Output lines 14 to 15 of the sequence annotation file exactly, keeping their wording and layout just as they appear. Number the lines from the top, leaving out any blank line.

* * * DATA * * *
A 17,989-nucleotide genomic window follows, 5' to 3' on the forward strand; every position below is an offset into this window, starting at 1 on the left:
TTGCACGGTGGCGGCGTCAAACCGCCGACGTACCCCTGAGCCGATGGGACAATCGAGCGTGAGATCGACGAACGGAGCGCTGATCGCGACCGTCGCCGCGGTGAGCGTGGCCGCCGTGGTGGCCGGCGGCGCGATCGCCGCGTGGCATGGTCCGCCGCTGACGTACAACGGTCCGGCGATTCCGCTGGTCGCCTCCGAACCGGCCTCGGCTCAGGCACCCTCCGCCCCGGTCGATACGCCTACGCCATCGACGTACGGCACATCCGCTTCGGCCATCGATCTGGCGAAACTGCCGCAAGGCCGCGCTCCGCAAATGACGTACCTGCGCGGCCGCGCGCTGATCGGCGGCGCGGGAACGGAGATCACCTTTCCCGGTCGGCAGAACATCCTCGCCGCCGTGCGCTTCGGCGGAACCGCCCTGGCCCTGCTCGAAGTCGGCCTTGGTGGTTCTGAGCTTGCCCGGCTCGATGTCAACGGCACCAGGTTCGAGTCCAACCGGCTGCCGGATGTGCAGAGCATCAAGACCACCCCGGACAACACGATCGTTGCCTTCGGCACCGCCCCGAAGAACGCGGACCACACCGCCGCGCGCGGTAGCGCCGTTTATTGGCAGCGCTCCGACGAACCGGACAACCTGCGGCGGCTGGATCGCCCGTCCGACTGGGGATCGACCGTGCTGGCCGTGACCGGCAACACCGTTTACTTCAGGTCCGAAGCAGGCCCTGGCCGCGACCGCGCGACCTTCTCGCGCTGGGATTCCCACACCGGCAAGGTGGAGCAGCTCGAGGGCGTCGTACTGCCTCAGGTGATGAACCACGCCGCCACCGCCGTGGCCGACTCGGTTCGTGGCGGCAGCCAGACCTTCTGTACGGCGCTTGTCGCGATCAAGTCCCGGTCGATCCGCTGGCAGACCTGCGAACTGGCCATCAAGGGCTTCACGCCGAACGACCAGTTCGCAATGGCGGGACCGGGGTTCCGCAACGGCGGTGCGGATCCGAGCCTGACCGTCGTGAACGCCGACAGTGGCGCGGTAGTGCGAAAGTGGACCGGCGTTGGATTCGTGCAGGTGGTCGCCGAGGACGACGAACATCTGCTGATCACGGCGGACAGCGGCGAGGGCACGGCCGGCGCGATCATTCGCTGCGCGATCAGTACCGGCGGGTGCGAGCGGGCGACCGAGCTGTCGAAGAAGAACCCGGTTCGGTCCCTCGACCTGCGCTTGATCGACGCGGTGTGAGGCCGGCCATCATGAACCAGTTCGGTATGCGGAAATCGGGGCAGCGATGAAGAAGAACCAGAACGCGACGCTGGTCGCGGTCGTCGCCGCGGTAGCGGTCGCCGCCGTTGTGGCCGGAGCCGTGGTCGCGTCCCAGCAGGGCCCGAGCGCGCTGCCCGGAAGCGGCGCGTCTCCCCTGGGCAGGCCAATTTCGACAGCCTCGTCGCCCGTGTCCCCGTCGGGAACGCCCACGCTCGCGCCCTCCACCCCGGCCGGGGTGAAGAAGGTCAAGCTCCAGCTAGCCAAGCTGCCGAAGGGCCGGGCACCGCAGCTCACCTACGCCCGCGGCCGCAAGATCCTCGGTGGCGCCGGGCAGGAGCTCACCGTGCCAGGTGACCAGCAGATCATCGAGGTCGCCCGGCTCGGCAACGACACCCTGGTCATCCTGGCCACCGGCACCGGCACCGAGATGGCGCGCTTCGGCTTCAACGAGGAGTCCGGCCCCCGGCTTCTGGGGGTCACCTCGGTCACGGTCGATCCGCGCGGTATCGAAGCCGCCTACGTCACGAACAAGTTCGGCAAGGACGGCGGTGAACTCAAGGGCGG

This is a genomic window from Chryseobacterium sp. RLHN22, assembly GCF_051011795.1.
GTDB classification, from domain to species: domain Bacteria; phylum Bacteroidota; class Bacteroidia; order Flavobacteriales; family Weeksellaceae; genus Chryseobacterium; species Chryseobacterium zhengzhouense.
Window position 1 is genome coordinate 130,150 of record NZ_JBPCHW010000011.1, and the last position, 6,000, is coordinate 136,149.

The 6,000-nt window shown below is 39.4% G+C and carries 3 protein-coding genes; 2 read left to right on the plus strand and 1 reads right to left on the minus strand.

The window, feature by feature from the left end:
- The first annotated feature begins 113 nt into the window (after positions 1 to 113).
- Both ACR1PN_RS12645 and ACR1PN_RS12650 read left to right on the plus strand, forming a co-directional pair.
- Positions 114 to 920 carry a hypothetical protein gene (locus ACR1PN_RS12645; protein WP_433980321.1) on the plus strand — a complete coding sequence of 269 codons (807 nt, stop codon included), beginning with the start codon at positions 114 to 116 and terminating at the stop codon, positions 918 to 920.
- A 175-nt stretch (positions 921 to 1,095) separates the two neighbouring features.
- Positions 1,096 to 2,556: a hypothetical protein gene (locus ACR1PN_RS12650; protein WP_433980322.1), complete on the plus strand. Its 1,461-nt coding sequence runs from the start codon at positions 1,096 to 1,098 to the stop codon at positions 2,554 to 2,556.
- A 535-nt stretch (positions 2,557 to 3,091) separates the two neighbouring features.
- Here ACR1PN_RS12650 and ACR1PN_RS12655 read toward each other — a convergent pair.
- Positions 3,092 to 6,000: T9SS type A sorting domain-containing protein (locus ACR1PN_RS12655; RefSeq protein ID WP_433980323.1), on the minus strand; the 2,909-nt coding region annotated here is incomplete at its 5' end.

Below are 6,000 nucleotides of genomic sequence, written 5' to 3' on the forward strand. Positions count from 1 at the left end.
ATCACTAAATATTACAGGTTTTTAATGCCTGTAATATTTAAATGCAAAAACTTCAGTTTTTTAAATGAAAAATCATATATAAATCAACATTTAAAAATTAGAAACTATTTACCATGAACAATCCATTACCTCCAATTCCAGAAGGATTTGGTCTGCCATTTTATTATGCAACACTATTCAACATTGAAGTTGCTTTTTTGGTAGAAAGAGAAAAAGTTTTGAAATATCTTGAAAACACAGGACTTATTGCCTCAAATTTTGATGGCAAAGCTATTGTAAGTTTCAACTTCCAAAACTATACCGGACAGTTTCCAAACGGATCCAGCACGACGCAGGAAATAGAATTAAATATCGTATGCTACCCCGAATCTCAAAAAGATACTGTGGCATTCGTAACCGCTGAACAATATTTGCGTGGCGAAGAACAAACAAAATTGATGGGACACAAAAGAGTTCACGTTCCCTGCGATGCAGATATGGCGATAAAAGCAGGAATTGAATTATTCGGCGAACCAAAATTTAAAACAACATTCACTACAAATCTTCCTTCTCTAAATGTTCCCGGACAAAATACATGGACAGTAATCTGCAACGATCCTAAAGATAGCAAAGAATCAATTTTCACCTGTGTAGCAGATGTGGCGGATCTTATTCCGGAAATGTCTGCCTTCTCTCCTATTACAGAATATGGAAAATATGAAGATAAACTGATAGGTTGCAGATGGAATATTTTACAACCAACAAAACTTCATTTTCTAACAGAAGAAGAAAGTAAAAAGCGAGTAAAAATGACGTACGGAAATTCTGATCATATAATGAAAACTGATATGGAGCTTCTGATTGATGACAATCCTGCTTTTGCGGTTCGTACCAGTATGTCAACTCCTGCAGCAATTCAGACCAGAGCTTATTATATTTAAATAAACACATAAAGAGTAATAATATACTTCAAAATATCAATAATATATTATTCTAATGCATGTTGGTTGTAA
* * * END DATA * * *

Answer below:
- Here ACR1PN_RS12650 and ACR1PN_RS12655 read toward each other — a convergent pair.
- Positions 3,092 to 6,000: T9SS type A sorting domain-containing protein (locus ACR1PN_RS12655; RefSeq protein ID WP_433980323.1), on the minus strand; the 2,909-nt coding region annotated here is incomplete at its 5' end.